In the US (my US, born in the USA) there are only two parties so the views expressed so clearly by an independent party in Europe (Swedish Democrats, for example) cannot be expressed so openly even if the same views are held by a Tea Party person or other.

    Any thoughts?

  98. I disagree. I find the Republican Party to be more reactionary than the Sweden Democrats. American right wingers are just as hostile to immigration and internationalization, but they use less inflammatory rhetoric.

    On the other hand, the Swedish mainstream has not tolerance for "god, guns & gays"-type social politics. If Jimmie Åkesson were to make creationism and climate-change denialism part of their platform, the SDs would be voted out of the Riksdag in September.

  99. Right Larry -my experience has been the same here in Denmark and I often have trouble explaining how things work over here to my many family and friends in the US who simply do not understand parliamentary democracies and assume or are brainwashed to believe that any systems which have strong social security nets are "socialistic - aka commies". Add that to the huge difference in voter turn-out between US and EU elections and one cannot resist the temptation to conclude that this is the result of a lack of representation and a total feeling of alienation from the electoral process due to the stiff US 2-party system.

  100. and just to ponder - There are ALL kind of 'Eurcrats' -(very bad but also pretty good ones) - and MOST important - that there will be a solid majority (again) for European integration - and NOT one of these 49-51 percent thingys - and that illustrates the major point: HOW awesome is it that a continet whit so many completely different countries and cultures sticks together -(with a HUGE social conscious) - IF a country -(I should not name) - can't even care for it's unemployed decently?

  101. It is sad, but true and dangerous, that the peoples of mainland Europe have never been very good at politics. With few and relatively weak exceptions, they are too susceptible to ideologies, they have not learned to compromise, their governments come and go like revolving doors—habits which are mutually destabilizing. Coming out of the French Revolution, the revolutions of 1848, and 19th-century imperialism into World Wars I and II, there are more bad than good examples of political leadership at any level, from conceptualization to practice.

    Americans, however, need to know how exceptionally fortunate we have been. We got off to a good and inspiring start in the Enlightenment, inspired and practiced in philanthropy—practical humanism (i.e., not just rich people helping poor people), private initiatives for public good—which has provided a good and strong continuing tradition to inform our greatest leadership. The coming elections here are our comparable political test.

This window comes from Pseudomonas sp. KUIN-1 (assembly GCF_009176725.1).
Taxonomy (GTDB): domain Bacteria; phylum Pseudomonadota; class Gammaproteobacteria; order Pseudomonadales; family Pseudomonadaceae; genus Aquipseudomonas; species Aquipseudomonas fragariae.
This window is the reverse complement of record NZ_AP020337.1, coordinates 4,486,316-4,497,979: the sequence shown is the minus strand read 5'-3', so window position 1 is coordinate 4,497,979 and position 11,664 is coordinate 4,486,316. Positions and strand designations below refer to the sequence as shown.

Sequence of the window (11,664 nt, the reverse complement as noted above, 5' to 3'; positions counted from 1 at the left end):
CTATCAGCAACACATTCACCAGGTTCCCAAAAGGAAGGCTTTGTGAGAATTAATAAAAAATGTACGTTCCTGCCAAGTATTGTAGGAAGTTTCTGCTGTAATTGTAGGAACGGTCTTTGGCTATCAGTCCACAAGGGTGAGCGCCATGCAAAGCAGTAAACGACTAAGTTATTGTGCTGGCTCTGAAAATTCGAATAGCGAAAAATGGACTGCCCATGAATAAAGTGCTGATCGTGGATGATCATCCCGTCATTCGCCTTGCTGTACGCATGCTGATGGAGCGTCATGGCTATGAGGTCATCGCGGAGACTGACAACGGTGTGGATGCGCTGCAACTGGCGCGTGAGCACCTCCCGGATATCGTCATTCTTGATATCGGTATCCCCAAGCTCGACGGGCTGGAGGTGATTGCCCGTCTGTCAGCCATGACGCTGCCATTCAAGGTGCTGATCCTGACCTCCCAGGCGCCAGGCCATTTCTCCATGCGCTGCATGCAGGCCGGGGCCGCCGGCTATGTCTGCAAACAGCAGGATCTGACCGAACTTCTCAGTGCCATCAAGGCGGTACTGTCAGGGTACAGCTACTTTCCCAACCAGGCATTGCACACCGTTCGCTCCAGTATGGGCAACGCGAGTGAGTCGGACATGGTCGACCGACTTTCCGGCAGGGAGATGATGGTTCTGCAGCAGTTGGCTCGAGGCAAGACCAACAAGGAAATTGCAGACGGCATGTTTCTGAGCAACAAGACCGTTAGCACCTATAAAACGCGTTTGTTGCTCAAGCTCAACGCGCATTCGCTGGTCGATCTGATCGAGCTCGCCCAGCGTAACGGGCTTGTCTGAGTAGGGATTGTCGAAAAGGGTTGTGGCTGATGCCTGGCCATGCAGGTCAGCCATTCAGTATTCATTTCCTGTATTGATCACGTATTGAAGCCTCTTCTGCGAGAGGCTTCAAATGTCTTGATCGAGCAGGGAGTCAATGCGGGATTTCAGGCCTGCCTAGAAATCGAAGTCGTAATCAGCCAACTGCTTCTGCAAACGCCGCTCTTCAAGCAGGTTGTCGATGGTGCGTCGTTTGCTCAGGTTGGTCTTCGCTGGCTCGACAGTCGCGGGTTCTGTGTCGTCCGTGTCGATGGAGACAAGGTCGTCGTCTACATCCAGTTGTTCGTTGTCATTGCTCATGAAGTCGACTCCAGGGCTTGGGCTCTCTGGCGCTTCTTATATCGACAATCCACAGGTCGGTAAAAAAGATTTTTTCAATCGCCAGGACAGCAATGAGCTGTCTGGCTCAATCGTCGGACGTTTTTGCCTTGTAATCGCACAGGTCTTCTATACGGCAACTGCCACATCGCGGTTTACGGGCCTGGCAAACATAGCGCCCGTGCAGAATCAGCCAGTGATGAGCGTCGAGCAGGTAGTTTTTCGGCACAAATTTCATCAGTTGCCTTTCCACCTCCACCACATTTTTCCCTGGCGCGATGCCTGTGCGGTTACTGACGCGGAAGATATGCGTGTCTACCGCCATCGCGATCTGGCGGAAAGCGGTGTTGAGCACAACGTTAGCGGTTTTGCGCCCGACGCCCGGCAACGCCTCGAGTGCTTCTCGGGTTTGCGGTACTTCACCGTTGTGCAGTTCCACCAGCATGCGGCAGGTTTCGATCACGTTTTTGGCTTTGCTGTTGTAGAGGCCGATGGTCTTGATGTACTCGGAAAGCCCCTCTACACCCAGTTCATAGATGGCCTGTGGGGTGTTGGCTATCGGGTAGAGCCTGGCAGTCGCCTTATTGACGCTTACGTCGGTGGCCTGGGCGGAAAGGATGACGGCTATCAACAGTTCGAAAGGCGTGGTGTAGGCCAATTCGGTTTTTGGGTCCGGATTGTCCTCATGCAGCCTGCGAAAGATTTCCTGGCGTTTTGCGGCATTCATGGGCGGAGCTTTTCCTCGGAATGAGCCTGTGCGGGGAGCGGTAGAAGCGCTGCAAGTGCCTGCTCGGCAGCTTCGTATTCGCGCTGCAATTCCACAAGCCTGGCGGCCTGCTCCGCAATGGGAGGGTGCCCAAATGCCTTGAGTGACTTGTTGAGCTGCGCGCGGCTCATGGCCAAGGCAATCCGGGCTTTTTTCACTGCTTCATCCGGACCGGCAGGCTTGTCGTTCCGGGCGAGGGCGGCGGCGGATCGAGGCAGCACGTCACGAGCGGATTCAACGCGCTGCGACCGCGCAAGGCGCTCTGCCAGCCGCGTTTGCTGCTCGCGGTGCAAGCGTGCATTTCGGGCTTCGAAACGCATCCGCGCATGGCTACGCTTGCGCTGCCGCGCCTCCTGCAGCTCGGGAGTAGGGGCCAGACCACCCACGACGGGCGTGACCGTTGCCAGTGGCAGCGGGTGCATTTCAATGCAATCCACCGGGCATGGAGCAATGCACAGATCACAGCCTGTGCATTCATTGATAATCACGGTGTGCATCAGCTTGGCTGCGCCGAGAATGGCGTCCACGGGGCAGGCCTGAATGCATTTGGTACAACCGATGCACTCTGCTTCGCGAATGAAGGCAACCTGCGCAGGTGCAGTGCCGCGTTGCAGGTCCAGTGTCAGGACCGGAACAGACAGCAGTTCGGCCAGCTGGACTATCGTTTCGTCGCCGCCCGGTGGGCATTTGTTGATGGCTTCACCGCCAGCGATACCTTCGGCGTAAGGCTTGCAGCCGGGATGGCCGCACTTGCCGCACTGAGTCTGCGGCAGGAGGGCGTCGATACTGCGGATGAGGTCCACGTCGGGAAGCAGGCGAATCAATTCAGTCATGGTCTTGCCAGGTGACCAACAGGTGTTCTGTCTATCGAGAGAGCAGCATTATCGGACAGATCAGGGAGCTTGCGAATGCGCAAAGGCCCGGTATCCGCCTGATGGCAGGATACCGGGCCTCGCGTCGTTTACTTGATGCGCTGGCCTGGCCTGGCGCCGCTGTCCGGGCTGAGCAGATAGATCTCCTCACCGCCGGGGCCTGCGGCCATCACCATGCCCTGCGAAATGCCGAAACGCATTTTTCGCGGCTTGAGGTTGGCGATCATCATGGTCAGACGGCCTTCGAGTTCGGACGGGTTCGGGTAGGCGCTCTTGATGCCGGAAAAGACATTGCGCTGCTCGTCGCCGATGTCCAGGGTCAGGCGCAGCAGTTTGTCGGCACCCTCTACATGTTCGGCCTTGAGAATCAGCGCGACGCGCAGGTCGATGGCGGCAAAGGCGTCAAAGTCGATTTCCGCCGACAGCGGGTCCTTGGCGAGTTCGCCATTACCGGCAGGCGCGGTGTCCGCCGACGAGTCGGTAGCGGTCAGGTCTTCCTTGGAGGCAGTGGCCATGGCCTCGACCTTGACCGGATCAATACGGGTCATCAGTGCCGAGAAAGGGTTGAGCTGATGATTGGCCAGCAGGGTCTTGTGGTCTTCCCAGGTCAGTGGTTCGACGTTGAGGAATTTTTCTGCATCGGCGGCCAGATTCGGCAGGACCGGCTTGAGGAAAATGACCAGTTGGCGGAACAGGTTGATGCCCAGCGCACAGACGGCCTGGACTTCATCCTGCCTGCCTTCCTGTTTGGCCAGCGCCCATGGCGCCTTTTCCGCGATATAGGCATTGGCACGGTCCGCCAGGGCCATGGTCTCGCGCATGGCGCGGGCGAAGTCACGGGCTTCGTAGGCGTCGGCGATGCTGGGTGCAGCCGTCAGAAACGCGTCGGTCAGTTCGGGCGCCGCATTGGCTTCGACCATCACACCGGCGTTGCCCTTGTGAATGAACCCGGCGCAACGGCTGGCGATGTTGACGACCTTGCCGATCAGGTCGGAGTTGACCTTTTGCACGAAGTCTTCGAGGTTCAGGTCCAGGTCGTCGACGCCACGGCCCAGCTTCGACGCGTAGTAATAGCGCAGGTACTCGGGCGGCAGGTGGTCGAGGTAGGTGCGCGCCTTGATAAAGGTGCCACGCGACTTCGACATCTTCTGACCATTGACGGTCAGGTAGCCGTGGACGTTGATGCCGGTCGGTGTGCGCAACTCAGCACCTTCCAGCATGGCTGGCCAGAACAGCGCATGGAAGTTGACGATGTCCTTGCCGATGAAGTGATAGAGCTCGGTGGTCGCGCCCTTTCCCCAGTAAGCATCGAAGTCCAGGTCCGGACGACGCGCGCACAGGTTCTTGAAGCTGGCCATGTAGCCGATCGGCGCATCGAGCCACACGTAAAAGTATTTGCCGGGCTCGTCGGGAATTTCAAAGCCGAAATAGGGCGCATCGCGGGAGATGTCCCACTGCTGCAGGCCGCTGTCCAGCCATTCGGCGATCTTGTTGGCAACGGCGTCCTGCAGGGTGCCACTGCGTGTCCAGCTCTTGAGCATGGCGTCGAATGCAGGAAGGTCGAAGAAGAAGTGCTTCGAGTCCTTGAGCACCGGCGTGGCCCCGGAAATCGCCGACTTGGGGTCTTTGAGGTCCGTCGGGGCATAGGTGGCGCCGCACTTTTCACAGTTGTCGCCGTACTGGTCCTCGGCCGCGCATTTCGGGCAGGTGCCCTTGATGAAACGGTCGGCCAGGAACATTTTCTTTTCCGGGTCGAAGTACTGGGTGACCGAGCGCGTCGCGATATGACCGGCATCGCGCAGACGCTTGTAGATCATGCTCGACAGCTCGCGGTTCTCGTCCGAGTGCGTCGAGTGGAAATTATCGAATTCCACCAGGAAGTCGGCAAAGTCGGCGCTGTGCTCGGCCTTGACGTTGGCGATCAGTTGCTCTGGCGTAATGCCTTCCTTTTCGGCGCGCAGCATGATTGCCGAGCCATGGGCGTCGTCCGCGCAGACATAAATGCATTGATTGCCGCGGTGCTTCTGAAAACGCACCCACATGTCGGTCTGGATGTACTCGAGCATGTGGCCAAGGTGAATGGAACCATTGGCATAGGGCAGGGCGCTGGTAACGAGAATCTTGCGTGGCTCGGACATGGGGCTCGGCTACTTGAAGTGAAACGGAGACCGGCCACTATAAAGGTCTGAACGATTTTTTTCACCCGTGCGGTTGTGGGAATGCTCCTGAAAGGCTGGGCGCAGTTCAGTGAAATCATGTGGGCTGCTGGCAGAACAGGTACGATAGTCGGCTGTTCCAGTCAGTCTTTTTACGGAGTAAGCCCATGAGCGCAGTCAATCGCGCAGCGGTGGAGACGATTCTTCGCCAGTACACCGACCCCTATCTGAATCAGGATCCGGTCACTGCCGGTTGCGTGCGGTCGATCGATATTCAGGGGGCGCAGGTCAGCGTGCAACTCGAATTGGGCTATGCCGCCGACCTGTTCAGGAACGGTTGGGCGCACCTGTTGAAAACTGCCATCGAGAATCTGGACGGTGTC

102. 'Americans, however, need to know how exceptionally fortunate we have been.'

    I think we are wll aware of that already -(as your description of 'mainland Europe and the 'never very good at politics' - proves) -

    AND that's why the whole of Europe always is in awe -(and shock?) about the fantastic American politics.

    -(and the never bad advice of American economists)

  103. "We got off to a good and inspiring start." And look how you've ended up. A country where inequality and injustice rules, with a corrupt political process, and a desire to spread the same to all corners of the world.

  104. It should be remembered though, that policy making in the EU is a complicated thing. The Commission most of the time does not do more than design policies, these have to be (simplifying) supported by the national ministers, ratified by the national parliaments and the European Parliament. The statement that 'Brussels dictates' is just wrong - it is usually the national governments who contribute to and accept policy proposals from Brussels.

  105. I am an American who has lived and worked in Europe for 40 years and seen the changes fist hand. Although everything you state in this article is basically correct, it does leave one with a rather slanted view when compared to the same developments in the US. I know very few Americans now living in the EU who would opt to move back to the US at present and with good reason.

    Europe has always had its racist elements and even here in Denmark there is a 15% right wing group who are by my liberal standards nationalists and racists. One must also remember that all these elements come out of the woodwork when the EU elections are on and debates about sovereignty and free trade clash.

    I was walking through our neighborhood last night with my Iranian born wife, who is a nurse and now naturalized Danish citizen. We were discussing the EU debates and she remarked that despite the harsh rhetoric in the press and all the struggles facing Europe, she is convinced that right here, right now we live in the best of all societies ever created in human civilization. I had to agree.

  106. Tim a followup since somebody is approving comments and replies at Krugman in record time.